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Resident Evil just got proper ray tracing, and it looks amazing

Following the discovery of a path tracing renderer in the RE Engine, modders have enabled it in Resident Evil games with dramatic results.

A path traced screenshot of Jill Valentine from Resident Evil 3

Gorgeous as the RE Engine may be, its support for ray tracing leaves much to be desired, as keenly highlighted in recent Resident Evil remakes. Thankfully, those searching for improved ray traced effects are in luck as modders are finally doing the series justice with proper ray tracing rendering that Capcom had hidden away. Better still, Dragon’s Dogma 2 players stand to benefit too.

Ray tracing is no longer a feature exclusive to the best graphics cards but powerful pixel pushers are a must here with this mod for RE Engine Resident Evil games. Should you have a capable GPU at your disposal, though, every entry from Resident Evil 7 up to Resident Evil 4 Remake stands to benefit from this new mod.

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This path tracing mod, authored by NexusMods user EXXXcellent, was initially intended for Dragon’s Dogma 2. However, given that Capcom’s RPG and some of its Resident Evil games use the RE Engine, experiments with the likes of Resident Evil 7, 8, and recent remakes quickly ensued. Suffice to say, the results are stunning, albeit imperfect.

Images shared by Reddit user JoHien are excellent showcases of how path tracing benefits RE Engine Resident Evil games. The most illuminating examples (pun intended), to my eye, are the screenshots of Claire Redfield in the Racoon City Police Department and basically every shot of Jill Valentine in Resident Evil 3.

A comparison between ray tracing and path tracing in Resident Evil 2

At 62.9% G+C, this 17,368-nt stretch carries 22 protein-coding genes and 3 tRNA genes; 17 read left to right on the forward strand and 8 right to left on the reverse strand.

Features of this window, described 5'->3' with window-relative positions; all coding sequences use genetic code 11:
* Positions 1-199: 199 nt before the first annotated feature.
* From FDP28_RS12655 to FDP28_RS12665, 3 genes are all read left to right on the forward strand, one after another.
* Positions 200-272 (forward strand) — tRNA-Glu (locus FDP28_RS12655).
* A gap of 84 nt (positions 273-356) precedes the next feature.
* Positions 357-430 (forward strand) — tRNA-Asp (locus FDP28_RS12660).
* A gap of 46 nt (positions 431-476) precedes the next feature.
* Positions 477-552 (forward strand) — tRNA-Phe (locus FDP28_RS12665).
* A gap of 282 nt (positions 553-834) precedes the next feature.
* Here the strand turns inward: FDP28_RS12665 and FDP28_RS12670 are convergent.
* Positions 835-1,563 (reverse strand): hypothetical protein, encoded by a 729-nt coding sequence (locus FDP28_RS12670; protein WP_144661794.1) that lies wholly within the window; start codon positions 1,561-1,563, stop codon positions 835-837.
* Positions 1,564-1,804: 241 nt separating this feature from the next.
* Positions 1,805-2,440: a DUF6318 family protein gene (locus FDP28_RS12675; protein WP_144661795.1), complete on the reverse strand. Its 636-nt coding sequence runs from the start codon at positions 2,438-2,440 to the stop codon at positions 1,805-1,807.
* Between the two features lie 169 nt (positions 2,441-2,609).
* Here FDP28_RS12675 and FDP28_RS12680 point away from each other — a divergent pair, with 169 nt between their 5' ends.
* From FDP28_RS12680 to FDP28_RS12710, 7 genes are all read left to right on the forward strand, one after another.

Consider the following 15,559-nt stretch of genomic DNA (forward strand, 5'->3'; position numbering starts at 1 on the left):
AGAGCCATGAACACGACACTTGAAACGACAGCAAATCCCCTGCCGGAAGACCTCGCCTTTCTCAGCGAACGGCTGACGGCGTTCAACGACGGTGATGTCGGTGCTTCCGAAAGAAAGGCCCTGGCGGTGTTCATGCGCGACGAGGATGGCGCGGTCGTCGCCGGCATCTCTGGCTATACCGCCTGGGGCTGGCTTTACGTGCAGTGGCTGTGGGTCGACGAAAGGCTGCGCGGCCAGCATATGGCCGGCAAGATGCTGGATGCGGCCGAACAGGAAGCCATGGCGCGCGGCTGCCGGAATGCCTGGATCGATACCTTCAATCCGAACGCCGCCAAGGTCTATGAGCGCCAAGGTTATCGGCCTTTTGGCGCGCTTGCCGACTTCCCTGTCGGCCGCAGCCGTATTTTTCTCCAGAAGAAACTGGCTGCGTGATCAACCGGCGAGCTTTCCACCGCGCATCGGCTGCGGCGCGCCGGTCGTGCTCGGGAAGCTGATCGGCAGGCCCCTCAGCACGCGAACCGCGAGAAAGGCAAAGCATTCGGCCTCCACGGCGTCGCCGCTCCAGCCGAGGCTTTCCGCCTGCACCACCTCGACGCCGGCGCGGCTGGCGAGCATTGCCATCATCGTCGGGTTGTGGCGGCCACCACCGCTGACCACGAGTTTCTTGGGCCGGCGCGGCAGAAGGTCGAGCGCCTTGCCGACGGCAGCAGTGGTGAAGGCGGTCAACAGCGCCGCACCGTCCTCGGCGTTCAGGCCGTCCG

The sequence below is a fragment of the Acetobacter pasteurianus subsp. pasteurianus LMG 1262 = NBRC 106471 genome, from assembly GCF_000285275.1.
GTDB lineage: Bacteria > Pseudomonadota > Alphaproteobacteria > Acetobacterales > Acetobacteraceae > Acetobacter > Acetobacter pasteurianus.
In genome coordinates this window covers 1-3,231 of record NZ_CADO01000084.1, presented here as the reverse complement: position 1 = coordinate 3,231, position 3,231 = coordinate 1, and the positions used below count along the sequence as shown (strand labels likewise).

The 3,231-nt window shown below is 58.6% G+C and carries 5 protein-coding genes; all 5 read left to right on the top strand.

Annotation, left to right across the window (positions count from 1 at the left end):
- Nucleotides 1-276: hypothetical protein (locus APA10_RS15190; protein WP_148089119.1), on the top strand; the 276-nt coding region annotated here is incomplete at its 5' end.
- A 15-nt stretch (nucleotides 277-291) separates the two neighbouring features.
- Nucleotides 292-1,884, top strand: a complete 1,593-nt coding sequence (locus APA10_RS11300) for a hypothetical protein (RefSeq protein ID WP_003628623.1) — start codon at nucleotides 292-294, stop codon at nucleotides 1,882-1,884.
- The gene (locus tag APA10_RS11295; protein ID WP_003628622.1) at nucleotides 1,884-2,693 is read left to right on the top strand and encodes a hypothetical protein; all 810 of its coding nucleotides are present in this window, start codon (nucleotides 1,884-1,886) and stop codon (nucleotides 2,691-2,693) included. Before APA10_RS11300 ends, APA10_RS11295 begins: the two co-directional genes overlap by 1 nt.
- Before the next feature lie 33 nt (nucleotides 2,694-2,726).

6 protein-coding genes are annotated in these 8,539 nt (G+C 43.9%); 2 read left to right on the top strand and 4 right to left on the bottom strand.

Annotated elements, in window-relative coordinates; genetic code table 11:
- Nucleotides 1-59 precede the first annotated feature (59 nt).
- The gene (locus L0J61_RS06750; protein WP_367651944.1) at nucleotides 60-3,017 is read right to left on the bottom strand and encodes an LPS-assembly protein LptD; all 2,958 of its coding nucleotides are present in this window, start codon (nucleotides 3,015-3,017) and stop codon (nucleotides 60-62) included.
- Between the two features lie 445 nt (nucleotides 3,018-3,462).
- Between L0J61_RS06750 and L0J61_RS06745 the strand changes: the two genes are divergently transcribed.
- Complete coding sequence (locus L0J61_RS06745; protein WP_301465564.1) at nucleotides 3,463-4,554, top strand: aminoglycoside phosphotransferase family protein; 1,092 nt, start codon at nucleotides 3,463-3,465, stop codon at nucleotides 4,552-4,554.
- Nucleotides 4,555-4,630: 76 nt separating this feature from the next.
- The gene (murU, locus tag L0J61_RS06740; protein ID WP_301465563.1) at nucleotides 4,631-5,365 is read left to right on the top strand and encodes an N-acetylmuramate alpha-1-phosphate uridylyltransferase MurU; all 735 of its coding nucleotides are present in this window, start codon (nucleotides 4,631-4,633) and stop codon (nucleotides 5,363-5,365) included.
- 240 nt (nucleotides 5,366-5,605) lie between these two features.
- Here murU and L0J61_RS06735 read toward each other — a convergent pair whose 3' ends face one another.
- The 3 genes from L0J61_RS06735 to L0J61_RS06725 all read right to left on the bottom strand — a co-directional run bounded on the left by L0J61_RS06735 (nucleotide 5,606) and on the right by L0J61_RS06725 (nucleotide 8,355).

Starting with the shot of Jill in the 2nd Floor East Hallway, the path traced renderer accurately captures the light and shadows cast from the window to her right. Not only does this make the scene feel more realistic, but it also creates a new source of dread in the environment, making you anxious of what shadowed figure (be it a zombie or a licker) might cross it. This is not forgetting how Jill’s character model benefits from the rejigged lighting, with the game’s native ray tracing settings making her appear oddly lit by comparison.

Meanwhile, Jill Valentine’s character model benefits greatly from the introduction of path tracing, with her hair in particular appearing more full with the addition of accurately shadowed strands. The game’s environments also feel better realized, with the blue hues of the Surveillance Room and dark shadows of Racoon City feeling decidedly more pronounced.

A comparison of ray tracing and path tracing in Resident Evil 3

For all its positives, though, this mod does come with some serious flaws. The lack of a denoiser leaves some parts of the game with an appearance akin to static on a CRT television, which is severe enough to understandably put some off the mod entirely. Then there are some instances where path tracing sadly makes the image worse, as demonstrated by the screenshot of Resident Evil 8 below, once again captured by JoHien. That’s not forgetting the performance hit that comes with all forms of path tracing.

It’s unclear whether these issues can be resolved but the potential here seems far too good to waste. Given that Capcom seemingly has no interest in bringing quality ray traced effects to its RE Engine games, let alone path traced ones, modders like EXXXcellent are our best shot at seeing the Resident Evil series and Dragon’s Dogma 2 in their best light.

A comparison between ray tracing and path tracing in Resident Evil: Village

In the meantime, give our Dragon’s Dogma 2 settings guide a look if you’re looking for the ideal balance of performance and eye candy. We’ve also got some Resident Evil 4 remake settings recommendations too, for those inspired to revisit Capcom’s most recent RE Engine horror foray.